- The Arm or Bahu are wooden levers with a length of 115 cm and a diameter of 7 cm. One of their ends is connected to the blades and the other to the transformation piece. In fact, they are the interface between them. They transfer the rotational force of the blades which is caused by the wind to the transformation piece and cause the rotation. Each blade has 6 to 7 arms.
- The Vane is is a lever made of wood, 14 cm wide and 1 cm thick, and approximately 1 meter long. The number of vanes in each group is 4 or 5.
- The Ney Baad (wind reed) is a tool that adjusts the intensity of the wind passing through the openings. This part is woven like a mat. It functions when they want to stop the Aasbaads or change their circulation speed.
- The distance between the arms is called Dargah (opening), which is usually about 62 cm.
- A Metal Tureh is a metal rod with a length of 36 to 50 cm, the width of which is 6 to 7 cm in the narrowest part and 10 to 12 cm in the widest part. Also, its diameter is 2 to 12 cm. It is installed at the end of the transformation piece and is bifurcated at the end.
- A Bifurcated Lever is a lever made of wood with a height of 140 cm, the end of which is bifurcated.
- A Moshteh lever is a strong, conical wooden lever with a height of 40 to 50 cm and a diameter of 3 to 4 cm in the narrowest part.
All components of ancient windmills of Iran are considered indigenous technology and architectural achievements.
The Evolutionary Course of Ancient Iran’s Windmills
Windmill structures are available in different types. Aasbaads, which are designed in rural areas and with simple shapes, are called basic simple types. The types that have larger and more complex structures are considered more evolved types of Aasbaads. These types of Aasbaads are called Dalani.
Basic Simple Aasbaads
Today, the ancient windmills of Iran can be seen in the village of Nishtifan or the mills of Khan Sharaf near Nehbandan. They consist of a two-story building designed with raw clay materials on two floors with a simple square plan.
These simple buildings have little functional capacity. It is also possible to build them easily for the farmers. Each of them belongs to a family. They are also not considered public buildings. On the other hand, in a region, usually, one point is the most suitable spot to build an Aasbaad.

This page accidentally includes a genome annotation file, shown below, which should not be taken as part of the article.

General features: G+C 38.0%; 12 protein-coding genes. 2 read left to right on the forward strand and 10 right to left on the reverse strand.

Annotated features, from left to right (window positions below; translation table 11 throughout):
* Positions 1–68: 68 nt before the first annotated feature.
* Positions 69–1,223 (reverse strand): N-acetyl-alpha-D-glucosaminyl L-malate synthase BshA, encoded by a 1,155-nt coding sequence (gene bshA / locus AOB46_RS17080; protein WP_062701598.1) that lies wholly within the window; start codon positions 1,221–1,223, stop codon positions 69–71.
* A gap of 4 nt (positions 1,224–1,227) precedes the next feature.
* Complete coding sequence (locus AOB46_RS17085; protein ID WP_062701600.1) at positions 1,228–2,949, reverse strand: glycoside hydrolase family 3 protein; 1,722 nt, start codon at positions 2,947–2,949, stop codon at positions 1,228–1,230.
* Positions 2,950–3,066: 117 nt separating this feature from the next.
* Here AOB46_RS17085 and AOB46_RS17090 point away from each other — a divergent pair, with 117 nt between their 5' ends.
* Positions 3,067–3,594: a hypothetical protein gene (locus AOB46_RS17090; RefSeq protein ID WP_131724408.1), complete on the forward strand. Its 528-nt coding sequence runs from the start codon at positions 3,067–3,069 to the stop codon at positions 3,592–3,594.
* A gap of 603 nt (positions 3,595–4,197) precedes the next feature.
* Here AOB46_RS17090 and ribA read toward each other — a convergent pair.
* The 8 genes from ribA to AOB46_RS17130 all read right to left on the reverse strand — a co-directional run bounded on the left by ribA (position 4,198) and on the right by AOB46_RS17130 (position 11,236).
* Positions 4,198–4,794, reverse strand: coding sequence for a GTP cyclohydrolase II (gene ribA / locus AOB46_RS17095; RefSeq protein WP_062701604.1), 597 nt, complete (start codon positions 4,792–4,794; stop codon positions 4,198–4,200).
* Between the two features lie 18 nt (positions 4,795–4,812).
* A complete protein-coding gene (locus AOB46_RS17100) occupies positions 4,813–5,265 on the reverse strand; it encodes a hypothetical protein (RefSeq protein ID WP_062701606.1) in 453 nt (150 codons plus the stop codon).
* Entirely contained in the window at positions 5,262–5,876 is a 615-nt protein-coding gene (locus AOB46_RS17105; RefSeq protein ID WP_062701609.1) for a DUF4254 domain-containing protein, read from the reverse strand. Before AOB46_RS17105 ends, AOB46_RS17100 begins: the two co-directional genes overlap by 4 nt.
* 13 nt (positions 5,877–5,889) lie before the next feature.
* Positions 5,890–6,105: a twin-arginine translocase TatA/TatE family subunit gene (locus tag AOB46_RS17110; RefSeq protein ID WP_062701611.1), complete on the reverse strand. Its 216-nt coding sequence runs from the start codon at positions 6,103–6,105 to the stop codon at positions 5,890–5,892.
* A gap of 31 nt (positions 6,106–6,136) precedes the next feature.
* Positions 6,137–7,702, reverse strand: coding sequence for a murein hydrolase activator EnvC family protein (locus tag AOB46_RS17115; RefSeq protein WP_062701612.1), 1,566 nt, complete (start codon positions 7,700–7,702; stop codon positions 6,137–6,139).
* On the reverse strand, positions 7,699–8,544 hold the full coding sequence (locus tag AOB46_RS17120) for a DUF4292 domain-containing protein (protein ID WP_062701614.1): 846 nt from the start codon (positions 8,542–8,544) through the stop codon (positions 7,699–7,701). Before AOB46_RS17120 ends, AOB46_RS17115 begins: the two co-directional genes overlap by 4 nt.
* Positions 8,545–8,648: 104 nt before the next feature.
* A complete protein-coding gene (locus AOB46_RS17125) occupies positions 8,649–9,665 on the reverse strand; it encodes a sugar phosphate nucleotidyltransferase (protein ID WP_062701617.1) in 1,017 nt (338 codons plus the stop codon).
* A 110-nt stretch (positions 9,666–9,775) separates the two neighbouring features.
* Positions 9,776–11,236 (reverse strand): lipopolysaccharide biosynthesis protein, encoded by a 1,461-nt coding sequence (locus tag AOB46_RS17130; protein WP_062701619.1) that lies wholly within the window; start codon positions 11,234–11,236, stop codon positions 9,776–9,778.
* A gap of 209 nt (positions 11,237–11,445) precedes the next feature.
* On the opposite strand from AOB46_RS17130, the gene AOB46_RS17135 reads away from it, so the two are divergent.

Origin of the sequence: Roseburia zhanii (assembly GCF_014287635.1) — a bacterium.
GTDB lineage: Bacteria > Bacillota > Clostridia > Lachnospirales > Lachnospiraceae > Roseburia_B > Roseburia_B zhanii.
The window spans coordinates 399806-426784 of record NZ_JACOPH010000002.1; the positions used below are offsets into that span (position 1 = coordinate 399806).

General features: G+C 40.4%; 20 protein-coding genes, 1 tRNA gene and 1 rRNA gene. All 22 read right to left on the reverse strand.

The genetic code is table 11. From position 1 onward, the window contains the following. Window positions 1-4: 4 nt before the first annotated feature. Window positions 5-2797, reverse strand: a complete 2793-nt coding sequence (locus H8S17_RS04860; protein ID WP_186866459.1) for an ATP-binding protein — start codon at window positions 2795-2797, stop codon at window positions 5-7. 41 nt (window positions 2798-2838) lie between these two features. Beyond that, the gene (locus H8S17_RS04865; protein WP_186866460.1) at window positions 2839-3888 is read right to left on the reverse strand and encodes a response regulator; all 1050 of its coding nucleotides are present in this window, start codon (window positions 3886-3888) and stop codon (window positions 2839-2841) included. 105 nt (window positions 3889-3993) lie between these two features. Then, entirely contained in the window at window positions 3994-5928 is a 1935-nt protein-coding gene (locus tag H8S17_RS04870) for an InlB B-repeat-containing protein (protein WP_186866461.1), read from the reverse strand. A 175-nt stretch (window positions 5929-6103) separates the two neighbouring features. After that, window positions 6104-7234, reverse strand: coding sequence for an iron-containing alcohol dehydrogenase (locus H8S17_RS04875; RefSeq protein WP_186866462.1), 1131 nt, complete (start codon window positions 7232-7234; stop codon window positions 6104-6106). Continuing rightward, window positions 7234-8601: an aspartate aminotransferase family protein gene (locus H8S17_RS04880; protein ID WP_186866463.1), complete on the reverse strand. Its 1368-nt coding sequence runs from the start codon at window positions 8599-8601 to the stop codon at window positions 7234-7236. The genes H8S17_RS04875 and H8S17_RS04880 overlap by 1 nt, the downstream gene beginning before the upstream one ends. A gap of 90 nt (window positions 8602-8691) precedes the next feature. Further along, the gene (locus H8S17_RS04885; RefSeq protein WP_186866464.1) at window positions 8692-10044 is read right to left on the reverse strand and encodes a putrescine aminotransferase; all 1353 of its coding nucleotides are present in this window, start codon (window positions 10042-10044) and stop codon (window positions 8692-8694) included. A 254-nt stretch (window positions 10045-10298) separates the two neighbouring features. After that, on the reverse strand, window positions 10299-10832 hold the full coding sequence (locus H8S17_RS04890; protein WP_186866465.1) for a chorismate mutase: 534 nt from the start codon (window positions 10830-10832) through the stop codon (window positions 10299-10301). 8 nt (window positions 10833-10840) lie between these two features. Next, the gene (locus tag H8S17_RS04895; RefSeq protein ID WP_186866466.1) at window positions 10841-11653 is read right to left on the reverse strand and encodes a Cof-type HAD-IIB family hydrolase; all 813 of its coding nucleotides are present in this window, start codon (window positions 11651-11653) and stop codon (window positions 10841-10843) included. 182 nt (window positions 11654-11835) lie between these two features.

Therefore, such ancient Iranian windmills are formed near the mentioned point. According to an unwritten rule, the residents do not build anything in front of these buildings where the wind enters them so that the Aasbaads work at their maximum capacity.
As a result, groups of these Aasbaads are usually seen side by side, creating a distinctive landscape and skyline. The Aasbaads that exist today in Nishtifan and Khan Sharaf has recently been restored and are estimated to date back to the Safavid era.
These structures are the remnants of a large group of windmills that were spread in all the villages of eastern Sistan and Khorasan today.
The most complete and beautiful type of windmills that are available in Sistan today are Aasbaads which are individually designed and built. These structures are much bigger than simple Aasbaads and have beautiful brickwork. Also, they are made up of two floors.
The upper floor is the place for the mill vanes and the lower floor is the place for the stone. But the wind inlet has become an open corridor. This duct starts with a large opening with side vanes, which is responsible for collecting wind.
Then the wind enters the inner part through two or three slits located on one side of the wall of this corridor, where the vanes are located. In other words, the gap leads the wind to the front of the vane.
Visiting the Ancient Windmills of Iran
Aasbaads were formed hundreds of years ago when Sistan had a unique boom in agriculture. This building was able to continue its activity for centuries using renewable and natural energy.
Nowadays that the topic of energy has become very important, it is possible to use the technical and architectural achievements of Iranians in this field. By studying and investigating the way this building is formed, it is possible to design and implement systems that are compatible with nature.
By visiting the ancient windmills of Iran in South Khorasan and North Sistan and Baluchestan provinces, you can see the coexistence of man and nature. Destination Iran recommends taking a trip to this part of Iran. Whether you personally travel to the east of Iran or in the form of Iran tour packages, you must explore these historical monuments left by the wise ancestors of the people living at this part of Iran.